Hyperlink recommendation evidence, that is, evidence based on the structure of a web’s link graph, is widely exploited by commercial Web search systems. However there is little published work to support its popularity. Another form of query-independent evidence, URL-type, has been shown to be beneficial on a home page finding task.We compared the usefulness of these types of evidence on the home page finding task, combined with both content and anchor text baselines. Our experiments made use of five query sets spanning three corpora—one enterprise crawl, and the WT10g and VLC2 Web test collections.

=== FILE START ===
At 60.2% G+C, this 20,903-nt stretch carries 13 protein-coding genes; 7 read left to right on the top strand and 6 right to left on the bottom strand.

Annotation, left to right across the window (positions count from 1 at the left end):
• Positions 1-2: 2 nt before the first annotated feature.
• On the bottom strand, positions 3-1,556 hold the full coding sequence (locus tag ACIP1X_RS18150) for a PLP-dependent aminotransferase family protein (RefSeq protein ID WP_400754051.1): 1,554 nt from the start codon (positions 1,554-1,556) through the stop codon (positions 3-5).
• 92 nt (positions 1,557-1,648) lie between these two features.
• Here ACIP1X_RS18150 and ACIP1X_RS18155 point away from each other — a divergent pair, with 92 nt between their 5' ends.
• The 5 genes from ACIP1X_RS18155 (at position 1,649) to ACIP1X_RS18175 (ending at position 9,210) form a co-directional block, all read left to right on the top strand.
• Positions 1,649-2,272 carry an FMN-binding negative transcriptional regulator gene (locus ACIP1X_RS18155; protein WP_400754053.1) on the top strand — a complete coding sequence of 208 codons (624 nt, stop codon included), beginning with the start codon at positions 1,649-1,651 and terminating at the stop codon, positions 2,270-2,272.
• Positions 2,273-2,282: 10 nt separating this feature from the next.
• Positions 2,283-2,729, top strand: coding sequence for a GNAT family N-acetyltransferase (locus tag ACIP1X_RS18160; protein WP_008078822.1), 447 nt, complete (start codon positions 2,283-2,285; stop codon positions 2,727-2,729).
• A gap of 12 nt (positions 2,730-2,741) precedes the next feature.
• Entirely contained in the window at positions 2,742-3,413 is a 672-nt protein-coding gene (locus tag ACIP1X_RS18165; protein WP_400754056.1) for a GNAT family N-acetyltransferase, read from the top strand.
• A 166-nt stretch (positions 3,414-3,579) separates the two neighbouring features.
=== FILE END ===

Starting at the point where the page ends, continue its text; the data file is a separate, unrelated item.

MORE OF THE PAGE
We found that, in optimal conditions, all of the query-independent methods studied (in-degree, URL-type, and two variants of PageRank) offered a better than random improvement on a contentonly baseline. However, only URL-type offered a better than random improvement on an anchor text baseline. In realistic settings, for either baseline, only URL-type offered consistent gains. In combination with URL-type the anchor text baseline was more useful for finding popular home pages, but URL-type with content was more useful for finding randomly selected home pages. We conclude that a general home page finding system should combine evidence from document content, anchor text, and URL-type classification.